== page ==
Selling like hotcakes in Harajuku
By: Jane Kitagawa | Jul 5, 2012 | Issue: 952 | No Comments | 5,267 views

Sydney restaurateur and chef Bill Granger’s fluffy scrambled eggs (¥1,200) have won plaudits from Bondi to Broadway, though his purposeful lowercase spelling and lack of apostrophe might drive editors bananas. Better to focus on his banana hotcakes (¥1,400), that are captivating diners at his new venue smack in the middle of Harajuku.

Tokyo’s best or not, they’re certainly a contender. Airy yet substantial, the fun in the signature banana and ricotta hotcakes is biting into a surprise pocket of soft cheese. Honeycomb butter adds a touch of sweetness but stops short of being cloying. For a healthier breakfast, try the Bircher muesli (¥700) with apple, strawberry and almonds [see feature for more breakfasts].

Commanding the top floor of the new Tokyu Plaza, the latest bills incarnation is spacious, bright and cheery, a welcome respite from the adolescent madness below. Granger’s brunch classics, most large enough to share, are served throughout late afternoon. A colorful mix of green, yellow and red, the sweet corn fritters with roast tomato, spinach and bacon (¥1,400) were let down by oiliness, but an elderflower cordial soda (¥700) kept the grease in check.

Menu in: Japanese, English


Entirely nonsmoking

Look down on Starbucks hoi polloi from the windows

Café-inspired cuisine, great coffee and a strident wine list

No reservation? Be prepared to wait

7F Tokyu Plaza Omotesando/Harajuku, 4-30-3 Jingumae, Shibuya-ku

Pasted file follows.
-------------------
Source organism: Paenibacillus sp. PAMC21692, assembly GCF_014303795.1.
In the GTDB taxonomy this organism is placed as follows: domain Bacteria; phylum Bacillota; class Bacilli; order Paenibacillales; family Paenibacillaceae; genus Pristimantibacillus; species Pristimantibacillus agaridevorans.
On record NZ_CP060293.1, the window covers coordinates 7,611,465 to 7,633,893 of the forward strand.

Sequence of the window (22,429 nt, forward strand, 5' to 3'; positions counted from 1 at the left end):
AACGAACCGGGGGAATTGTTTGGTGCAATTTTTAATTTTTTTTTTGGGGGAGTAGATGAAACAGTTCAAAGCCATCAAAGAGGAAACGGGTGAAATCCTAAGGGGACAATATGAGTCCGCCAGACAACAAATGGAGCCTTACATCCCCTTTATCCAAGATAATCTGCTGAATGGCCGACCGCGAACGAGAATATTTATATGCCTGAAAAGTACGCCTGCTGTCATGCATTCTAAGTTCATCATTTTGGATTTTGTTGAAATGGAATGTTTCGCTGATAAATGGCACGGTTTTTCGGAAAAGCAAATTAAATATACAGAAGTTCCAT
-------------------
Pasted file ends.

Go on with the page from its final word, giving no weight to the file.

Tel: 03-5772-1133

Nearest station: Harajuku

Open daily 8:30am-10pm (LO)

Apart from frappés, juices and smoothies (around ¥700), Antipodeans will be charmed by the flat white (¥600) on the coffee menu—worth its price.

Lunch choices are spare but substantial. The exception is the wagyu burger (¥2,000) with zucchini pickles, fresh tomato and herbed French fries, which my companion views as aimed at ladies in need of an iron fix. Better luck for the ravenous is the BLT (¥1,300), also with fries. Straightforward—as are most of Granger’s dishes—the sourdough bread lends a weighty bite while mustard aioli provides a tangy balance.

Granger might have stoked his reputation as the brunch king, but those looking for “Australian” creative café fare should visit in the evening. Though the lentil and labne cheese fattoush (¥1,200) is a fine veggie dish, bills mainly targets those with a pescetarian penchant. The fish carpaccio salad with grapefruit, radish and dried capers (¥1,200) is an inspired warm-weather choice, and well-paired with one of many Australian wines on offer, such as the Wynns Coonawarra 2010 Riesling (¥800 per glass) or the crisp and bracing Shaw and Smith Sauvignon Blanc (¥1,000).

Others might be swayed by the swordfish with a spicy capsicum sauce (¥2,000), or grilled pork with corn salsa (¥1,800), and sides such as garlic mashed potato, and sautéed greens (¥500).

For dessert, bills’ shareable pavlova (¥800), topped with passionfruit and fresh cream, is a sunny salute to the southern isles.



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